The Health Human Resources Action Plan and The Rural Health Incentive Plan both aim to fill healthcare positions that have remained vacant within the province. In the southeast, more than 20 healthcare professionals have begun working as a result of these initiatives.
“There’s a variety of gaps that we’re attempting to fill through our partners with the SHA,” said Health Minister Everett Hindley. “Identify where is the greatest need, where we have service disruptions, and how we end those disruptions by getting people to fill those job openings so that we can fully restore services in these communities.”
In Southeast Saskatchewan, some of these critical roles have already been filled. In Estevan, St. Joseph’s Hospital has added a medical laboratory technician, two combined lab techs, five registered nurses, two licensed practical nurses, and 10 continuing care aides through this program.
Oxbow has seen the addition of 2 continuing care aides, an emergency medical responder, and an RN. Arcola has had two RNs, and Redvers saw the arrival of an emergency medical responder, three primary care paramedics, a recreation worker, and two RNs.
The Health Human Resources Action Plan was started in 2022 by the Provincial Government. This plan aims to incentivize international healthcare workers to pursue a healthcare career in Saskatchewan, as well as promote careers in healthcare to Saskatchewan residents.
“That involves both increasing training opportunities here in our province,” said Hindley. “Making sure that we are recruiting from elsewhere, including the Philippines where we’ve had the successful labour recruitment mission in the past.”
In November of 2022, more than 400 internationally trained nurses from the Philippines received conditional offers of employment to work as registered nurses in Saskatchewan.
These nurses would then undergo six months of training to become qualified to work in the province. The training time is now 14 weeks as the process has become expedited.
Hindley explained that the reason the plan was developed was to address temporary service disruptions within the healthcare landscape.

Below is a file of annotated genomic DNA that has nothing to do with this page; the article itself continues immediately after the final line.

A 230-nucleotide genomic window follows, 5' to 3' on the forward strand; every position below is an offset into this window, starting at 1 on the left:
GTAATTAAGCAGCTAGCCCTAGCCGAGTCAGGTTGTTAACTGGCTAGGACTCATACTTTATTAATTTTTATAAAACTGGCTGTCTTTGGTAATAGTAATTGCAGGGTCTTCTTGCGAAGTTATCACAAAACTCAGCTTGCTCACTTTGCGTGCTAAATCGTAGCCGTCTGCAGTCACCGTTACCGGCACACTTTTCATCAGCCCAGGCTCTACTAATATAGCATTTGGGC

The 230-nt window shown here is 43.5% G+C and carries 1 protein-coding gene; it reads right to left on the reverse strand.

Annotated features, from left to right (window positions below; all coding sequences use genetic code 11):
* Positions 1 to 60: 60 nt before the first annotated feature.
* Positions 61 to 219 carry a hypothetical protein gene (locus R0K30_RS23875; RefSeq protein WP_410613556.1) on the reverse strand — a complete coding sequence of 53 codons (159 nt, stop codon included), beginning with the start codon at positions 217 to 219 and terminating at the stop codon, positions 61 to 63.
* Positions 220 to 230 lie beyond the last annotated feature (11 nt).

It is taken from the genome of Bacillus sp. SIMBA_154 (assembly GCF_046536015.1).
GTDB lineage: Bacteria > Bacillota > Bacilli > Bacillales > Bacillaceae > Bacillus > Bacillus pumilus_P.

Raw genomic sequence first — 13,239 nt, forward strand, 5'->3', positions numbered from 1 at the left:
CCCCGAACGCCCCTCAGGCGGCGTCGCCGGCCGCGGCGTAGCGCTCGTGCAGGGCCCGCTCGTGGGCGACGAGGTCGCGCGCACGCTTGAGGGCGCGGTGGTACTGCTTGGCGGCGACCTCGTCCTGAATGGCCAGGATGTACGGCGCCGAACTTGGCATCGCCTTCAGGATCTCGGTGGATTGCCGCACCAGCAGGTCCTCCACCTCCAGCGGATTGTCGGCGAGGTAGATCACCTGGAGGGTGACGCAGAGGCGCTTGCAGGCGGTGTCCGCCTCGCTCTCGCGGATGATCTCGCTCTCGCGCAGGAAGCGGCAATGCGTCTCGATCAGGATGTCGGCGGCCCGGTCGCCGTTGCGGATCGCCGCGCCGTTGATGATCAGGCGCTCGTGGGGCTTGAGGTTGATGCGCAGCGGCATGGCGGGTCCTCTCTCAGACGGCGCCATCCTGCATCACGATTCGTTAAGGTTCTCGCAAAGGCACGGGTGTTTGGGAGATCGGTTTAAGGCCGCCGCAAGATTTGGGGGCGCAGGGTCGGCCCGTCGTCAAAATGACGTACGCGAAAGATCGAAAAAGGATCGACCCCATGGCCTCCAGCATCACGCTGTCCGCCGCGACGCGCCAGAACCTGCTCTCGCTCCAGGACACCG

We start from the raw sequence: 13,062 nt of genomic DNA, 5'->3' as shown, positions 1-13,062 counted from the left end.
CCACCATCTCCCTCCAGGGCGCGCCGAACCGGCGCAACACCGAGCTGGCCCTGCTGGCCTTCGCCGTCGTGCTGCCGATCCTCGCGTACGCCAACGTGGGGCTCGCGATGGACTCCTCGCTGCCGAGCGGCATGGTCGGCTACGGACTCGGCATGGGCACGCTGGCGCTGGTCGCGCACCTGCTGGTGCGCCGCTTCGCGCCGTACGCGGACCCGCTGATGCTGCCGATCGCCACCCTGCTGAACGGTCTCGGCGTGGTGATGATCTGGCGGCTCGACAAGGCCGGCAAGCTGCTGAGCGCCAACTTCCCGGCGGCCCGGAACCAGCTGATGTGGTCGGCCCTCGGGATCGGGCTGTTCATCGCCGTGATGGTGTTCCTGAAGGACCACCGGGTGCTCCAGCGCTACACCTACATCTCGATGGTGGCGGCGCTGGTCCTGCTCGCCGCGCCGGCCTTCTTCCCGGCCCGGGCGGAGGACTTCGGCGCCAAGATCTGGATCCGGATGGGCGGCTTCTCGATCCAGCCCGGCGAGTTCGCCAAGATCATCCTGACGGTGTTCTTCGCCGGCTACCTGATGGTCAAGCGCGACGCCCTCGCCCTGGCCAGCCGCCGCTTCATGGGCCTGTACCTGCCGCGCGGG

“Services that are disrupted simply because they don’t have staff in those roles, and we’re trying to find staff to fill those gaps so that they can resume services as they should be.”
The health minister said that people were not applying for part-time and temporary positions, which had an impact on the healthcare system in rural areas. There have now been 250 new permanent full-time healthcare positions added across Saskatchewan.
The Saskatchewan Health Authority and the new Saskatchewan Health Recruitment Agency determine where those needs are greatest.
The Rural Health Incentive Plan was announced as part of the Health Human Resources Action Plan. This initiative aims to promote remote recruitment and offers a $50,000 incentive to new employees or employees returning to the field. There are nine high-priority health occupations, such as nurses and care aids. The incentive has been implemented in 54 rural and remote communities.
“To this point in time, we’ve had 248 incentives approved to date and even more applications coming in.”
There is also a physician incentive program, which was relaunched in April of 2023. The dollar value of the incentive went from $50,000 to $200,000 to attract doctors to rural and remote areas in the province. For the physician to receive the full benefit they must stay for five years.
“The intention is that hopefully by the time that the five years is up, that the doctor has now really come to fall in love with that community,” said Hindley. “They’ve settled down and put some roots in that community.”
Many smaller communities across the province have locally organized recruitment and retention committees. These committees often bring unique incentives to the table, such as organizing childcare for someone new to the community.
“Sometimes they'll do things like provide some temporary housing for a new healthcare worker. Maybe it's a doctor, maybe it's a nurse that's moving to the community and they don't have a place to live,” said Hindley. “They're anxious to work, but they aren’t able to purchase a home right away. So that's an option that they will try to provide.”
Hindley said that the committees are also a great way to understand the complexities in that area, but can also highlight their strengths and show what their area offers that another area may not.
“I think that by all of us working together and coming forward with constructive ideas we can address the challenge that we face, it's an ongoing thing," said Hindley. It's not something that's going to happen overnight. But we're trying to work as quickly as we can and do that with our community partners,”